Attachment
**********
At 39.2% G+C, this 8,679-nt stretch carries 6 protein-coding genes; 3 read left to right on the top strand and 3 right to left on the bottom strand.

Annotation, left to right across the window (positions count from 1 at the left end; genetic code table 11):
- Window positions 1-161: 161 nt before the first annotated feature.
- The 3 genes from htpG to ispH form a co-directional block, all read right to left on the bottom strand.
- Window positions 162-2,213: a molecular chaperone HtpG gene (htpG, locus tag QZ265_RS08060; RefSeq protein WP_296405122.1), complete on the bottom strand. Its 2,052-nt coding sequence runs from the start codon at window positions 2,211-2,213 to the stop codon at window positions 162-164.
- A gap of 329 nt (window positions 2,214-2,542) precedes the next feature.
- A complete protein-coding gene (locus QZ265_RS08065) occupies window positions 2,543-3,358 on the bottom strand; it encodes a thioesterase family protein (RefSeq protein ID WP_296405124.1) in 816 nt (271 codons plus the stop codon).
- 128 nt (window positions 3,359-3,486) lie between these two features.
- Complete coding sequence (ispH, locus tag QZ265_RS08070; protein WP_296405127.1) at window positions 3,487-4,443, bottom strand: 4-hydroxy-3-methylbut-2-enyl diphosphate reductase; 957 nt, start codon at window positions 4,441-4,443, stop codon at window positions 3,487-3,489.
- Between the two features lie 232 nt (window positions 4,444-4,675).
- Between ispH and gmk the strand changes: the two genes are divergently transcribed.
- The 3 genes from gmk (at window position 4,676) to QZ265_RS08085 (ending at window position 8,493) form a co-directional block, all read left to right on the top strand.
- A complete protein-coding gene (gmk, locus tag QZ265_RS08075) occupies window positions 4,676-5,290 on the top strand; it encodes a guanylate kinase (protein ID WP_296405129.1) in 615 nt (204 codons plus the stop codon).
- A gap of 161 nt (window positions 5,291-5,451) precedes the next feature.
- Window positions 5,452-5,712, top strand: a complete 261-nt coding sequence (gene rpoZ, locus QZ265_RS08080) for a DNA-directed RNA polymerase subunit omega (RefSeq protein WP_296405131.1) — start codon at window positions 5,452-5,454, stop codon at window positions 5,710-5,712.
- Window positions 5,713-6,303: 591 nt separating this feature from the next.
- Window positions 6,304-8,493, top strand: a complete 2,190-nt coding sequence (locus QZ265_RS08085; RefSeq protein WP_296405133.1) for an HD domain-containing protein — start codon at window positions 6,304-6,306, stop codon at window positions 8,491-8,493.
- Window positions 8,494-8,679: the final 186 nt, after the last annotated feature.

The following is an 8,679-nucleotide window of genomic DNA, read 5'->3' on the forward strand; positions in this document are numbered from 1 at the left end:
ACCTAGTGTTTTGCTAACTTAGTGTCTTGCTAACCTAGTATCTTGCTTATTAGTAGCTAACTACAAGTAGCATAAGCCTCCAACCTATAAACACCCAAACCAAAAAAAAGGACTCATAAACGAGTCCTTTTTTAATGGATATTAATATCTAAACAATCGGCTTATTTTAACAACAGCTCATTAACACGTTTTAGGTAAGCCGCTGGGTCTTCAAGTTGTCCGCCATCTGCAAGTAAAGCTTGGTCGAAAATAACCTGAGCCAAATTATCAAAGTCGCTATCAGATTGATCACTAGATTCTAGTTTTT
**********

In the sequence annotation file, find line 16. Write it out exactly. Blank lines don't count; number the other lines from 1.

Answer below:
- Window positions 5,713-6,303: 591 nt separating this feature from the next.